Baseball media, more than that of most other sports, is obsessed with finding narratives to explain the success of a player who, on the surface, shouldn't be all that successful. A .230 hitting shortstop with limited glove skills "is a gamer who gets his uniform dirty." A pitcher with 16 wins but a 5.00 ERA "just knows how to win." Bobby Abreu seems destined to play that role for this year's Angels team.
The former Yankee right fielder is the subject of a glowing profile in the New York Times on Wednesday that declares "Stats Only Tell Half the Story for Abreu." Tyler Kepner credits him with helping the normally free-swinging Angels get more comfortable with taking walks and mildly criticizes the Yankees for letting him walk so that he could turn in his typically strong offensive season for a mere $6 million in salary. And, mystifyingly to anyone who saw Abreu play the field during his Yankee tenure, Kepner calls him a "workmanlike" player.
Here's a more complete profile. In 2008, the Angels walked 481 times. In 2009, the Angels walked 547 times. Nice improvement and could be a vote for Abreu's ability as a leader until you realize that he walked 94 times this season. That casts a skeptical eye on the notion of Abreu as leader, and the idea takes another big hit when you further notice that Chone Figgins, the only Angel holdover with a good walk rate, played 40 more games in 2009 and walked 39 more times. The rest of the team, then, actually walked less this season than they did before Abreu was in town.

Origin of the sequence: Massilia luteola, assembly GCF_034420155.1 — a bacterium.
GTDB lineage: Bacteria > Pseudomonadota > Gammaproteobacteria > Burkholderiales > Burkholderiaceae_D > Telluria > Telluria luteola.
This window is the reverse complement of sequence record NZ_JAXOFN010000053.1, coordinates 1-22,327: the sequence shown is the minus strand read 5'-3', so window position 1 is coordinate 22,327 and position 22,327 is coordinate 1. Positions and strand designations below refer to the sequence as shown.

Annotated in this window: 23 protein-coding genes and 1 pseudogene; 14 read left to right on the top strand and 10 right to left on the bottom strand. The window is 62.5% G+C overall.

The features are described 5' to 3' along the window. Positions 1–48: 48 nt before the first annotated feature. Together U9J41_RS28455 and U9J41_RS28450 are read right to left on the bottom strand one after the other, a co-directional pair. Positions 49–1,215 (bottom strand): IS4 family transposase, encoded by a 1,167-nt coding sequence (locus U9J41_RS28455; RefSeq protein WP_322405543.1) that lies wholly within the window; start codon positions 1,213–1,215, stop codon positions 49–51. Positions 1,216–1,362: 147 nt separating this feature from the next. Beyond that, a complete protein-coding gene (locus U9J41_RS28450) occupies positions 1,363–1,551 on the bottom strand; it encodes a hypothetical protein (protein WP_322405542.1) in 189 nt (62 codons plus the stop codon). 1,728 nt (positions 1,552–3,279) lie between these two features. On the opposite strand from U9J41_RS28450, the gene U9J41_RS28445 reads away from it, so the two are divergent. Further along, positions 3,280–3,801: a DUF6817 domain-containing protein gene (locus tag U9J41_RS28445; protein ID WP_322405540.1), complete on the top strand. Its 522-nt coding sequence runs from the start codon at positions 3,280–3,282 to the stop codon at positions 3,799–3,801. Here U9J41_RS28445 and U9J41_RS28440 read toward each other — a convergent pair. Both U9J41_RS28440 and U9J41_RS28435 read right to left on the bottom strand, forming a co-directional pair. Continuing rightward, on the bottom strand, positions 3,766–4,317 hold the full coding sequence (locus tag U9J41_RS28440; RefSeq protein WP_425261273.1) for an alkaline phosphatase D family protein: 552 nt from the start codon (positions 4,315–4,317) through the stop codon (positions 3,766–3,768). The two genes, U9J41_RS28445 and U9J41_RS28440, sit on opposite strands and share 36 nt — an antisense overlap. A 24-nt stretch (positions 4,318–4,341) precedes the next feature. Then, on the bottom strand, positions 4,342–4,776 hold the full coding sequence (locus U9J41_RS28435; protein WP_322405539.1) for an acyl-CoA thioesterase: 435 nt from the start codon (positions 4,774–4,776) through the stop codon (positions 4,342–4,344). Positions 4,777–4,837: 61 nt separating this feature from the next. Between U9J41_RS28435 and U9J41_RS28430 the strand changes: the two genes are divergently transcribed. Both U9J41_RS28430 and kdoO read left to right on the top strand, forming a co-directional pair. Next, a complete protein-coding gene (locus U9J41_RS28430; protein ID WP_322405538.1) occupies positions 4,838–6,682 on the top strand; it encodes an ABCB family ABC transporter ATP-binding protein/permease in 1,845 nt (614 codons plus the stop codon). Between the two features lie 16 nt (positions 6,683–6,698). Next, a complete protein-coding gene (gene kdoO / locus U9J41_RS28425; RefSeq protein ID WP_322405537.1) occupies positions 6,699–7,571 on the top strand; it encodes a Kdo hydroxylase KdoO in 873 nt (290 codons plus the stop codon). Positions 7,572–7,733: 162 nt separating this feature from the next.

The theory that the Yankees made a mistake by letting Abreu go is similarly misguided. They wound up paying Nick Swisher less money to play right than Abreu got from the Angels and got more offensive production for their money. Abreu has a sterling .390 on-base percentage, but the Yankees got more of the down-order power they needed from Swisher, especially during A-Rod's long absence to start the year.
Furthermore, Swisher, while not a Gold Glove winner, is a better defensive player than Abreu. He takes lunatic routes to balls on occasion, which makes him seem worse than Abreu, but he gets to more of them and, if nothing else, doesn't have the wall-o-phobia that marked Abreu's tenure in the old Yankee Stadium.
This all sounds like a diatribe against Abreu. It isn't. Abreu is a fine player who turned in the same kind of strong offensive season he's been having for the better part of a decade, but he hasn't become something more than that overnight. What he's done is go from being paid a lot of money while playing for the Yankees to getting paid a relatively meager sum while playing for the Angels. His play, derided as lazy and selfish in 2008, became sober and workmanlike in 2009 because of the amount of zeros on his check and the name on the front of his uniform.
The Angels won 94 games last year, they didn't need to "learn to win" or some other cliched nonsense. They needed a good hitter to play right, nothing more, and that's what they got.